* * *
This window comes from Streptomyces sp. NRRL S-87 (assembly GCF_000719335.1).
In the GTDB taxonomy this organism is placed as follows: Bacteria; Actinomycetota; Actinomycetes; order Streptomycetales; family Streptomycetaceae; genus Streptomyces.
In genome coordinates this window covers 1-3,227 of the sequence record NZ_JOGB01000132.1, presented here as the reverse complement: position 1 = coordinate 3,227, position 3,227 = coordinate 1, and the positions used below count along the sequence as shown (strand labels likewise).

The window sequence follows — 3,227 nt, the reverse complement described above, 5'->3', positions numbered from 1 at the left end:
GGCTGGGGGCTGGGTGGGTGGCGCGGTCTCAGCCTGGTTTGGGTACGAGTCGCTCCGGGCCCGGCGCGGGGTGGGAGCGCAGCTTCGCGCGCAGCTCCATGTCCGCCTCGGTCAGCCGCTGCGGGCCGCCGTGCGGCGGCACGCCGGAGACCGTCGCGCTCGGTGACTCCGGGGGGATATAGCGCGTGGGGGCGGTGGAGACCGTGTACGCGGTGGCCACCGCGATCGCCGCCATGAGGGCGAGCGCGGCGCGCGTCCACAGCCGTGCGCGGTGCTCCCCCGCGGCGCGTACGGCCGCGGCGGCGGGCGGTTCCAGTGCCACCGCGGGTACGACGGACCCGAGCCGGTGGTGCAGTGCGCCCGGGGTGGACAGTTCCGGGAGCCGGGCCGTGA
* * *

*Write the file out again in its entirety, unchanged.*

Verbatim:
This window comes from Streptomyces sp. NRRL S-87 (assembly GCF_000719335.1).
In the GTDB taxonomy this organism is placed as follows: Bacteria; Actinomycetota; Actinomycetes; order Streptomycetales; family Streptomycetaceae; genus Streptomyces.
In genome coordinates this window covers 1-3,227 of the sequence record NZ_JOGB01000132.1, presented here as the reverse complement: position 1 = coordinate 3,227, position 3,227 = coordinate 1, and the positions used below count along the sequence as shown (strand labels likewise).

The window sequence follows — 3,227 nt, the reverse complement described above, 5'->3', positions numbered from 1 at the left end:
GGCTGGGGGCTGGGTGGGTGGCGCGGTCTCAGCCTGGTTTGGGTACGAGTCGCTCCGGGCCCGGCGCGGGGTGGGAGCGCAGCTTCGCGCGCAGCTCCATGTCCGCCTCGGTCAGCCGCTGCGGGCCGCCGTGCGGCGGCACGCCGGAGACCGTCGCGCTCGGTGACTCCGGGGGGATATAGCGCGTGGGGGCGGTGGAGACCGTGTACGCGGTGGCCACCGCGATCGCCGCCATGAGGGCGAGCGCGGCGCGCGTCCACAGCCGTGCGCGGTGCTCCCCCGCGGCGCGTACGGCCGCGGCGGCGGGCGGTTCCAGTGCCACCGCGGGTACGACGGACCCGAGCCGGTGGTGCAGTGCGCCCGGGGTGGACAGTTCCGGGAGCCGGGCCGTGA